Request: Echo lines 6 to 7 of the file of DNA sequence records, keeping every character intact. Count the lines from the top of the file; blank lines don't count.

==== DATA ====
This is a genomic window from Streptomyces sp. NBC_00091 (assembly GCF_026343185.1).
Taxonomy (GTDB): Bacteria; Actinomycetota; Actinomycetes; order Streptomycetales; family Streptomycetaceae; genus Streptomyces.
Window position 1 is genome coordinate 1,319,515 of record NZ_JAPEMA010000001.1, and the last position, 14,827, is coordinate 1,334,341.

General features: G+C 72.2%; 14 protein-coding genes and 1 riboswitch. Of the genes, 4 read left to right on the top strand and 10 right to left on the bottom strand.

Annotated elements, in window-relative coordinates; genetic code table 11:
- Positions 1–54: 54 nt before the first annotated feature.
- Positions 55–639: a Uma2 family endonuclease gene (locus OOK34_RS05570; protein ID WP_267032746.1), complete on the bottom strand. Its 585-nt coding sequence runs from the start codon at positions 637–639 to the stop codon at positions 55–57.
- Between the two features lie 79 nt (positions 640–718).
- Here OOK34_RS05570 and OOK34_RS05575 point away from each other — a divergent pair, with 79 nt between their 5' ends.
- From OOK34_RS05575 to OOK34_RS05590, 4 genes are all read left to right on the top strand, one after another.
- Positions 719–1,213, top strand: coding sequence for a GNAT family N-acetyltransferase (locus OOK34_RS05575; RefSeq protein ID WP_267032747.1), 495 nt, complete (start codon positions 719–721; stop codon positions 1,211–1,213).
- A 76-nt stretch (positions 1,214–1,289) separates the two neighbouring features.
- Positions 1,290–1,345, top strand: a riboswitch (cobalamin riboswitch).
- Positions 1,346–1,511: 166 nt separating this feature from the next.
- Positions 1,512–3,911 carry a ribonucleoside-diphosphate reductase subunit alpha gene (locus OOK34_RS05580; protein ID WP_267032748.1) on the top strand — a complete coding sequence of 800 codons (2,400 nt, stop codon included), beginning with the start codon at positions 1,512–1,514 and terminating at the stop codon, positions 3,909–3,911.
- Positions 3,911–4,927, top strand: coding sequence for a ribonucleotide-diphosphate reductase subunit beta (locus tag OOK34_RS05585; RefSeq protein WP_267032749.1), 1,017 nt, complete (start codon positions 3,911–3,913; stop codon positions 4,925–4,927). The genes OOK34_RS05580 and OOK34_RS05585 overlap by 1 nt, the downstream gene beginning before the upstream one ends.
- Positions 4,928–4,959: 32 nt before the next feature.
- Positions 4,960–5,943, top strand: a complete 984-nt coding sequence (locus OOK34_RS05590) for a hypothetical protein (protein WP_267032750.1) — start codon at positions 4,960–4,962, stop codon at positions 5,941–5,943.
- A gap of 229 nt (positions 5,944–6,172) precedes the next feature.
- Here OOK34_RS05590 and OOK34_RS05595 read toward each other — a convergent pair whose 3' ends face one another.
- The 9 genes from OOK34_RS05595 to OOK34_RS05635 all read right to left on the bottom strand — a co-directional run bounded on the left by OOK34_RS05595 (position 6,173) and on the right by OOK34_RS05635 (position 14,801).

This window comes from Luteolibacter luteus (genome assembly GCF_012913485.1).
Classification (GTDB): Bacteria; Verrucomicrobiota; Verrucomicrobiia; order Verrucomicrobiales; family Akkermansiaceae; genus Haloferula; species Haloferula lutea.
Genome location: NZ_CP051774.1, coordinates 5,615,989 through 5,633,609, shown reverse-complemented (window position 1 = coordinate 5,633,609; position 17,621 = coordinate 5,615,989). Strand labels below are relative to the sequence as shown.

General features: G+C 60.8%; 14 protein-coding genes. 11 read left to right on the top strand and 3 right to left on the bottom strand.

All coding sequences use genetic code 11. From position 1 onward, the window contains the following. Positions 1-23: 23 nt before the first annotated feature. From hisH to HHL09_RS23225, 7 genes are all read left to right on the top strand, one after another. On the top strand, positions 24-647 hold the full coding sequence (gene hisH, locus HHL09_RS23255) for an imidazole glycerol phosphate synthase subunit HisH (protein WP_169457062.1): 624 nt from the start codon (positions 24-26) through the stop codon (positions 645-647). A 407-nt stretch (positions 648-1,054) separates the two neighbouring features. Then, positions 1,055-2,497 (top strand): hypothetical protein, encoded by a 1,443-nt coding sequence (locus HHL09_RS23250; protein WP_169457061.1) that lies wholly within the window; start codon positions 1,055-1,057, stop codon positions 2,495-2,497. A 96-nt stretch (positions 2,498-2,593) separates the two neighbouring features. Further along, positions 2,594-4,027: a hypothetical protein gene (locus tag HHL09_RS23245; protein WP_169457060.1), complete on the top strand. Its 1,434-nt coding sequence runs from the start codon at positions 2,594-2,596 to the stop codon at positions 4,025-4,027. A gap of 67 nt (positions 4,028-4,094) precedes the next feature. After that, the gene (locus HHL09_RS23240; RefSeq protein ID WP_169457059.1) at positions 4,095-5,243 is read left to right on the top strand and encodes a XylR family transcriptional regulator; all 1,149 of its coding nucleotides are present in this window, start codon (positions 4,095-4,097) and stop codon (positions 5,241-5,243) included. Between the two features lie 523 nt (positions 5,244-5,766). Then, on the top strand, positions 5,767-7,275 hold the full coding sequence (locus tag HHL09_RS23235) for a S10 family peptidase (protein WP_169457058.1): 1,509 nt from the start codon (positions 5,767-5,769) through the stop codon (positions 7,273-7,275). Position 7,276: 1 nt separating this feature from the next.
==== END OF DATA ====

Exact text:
- Positions 1–54: 54 nt before the first annotated feature.
- Positions 55–639: a Uma2 family endonuclease gene (locus OOK34_RS05570; protein ID WP_267032746.1), complete on the bottom strand. Its 585-nt coding sequence runs from the start codon at positions 637–639 to the stop codon at positions 55–57.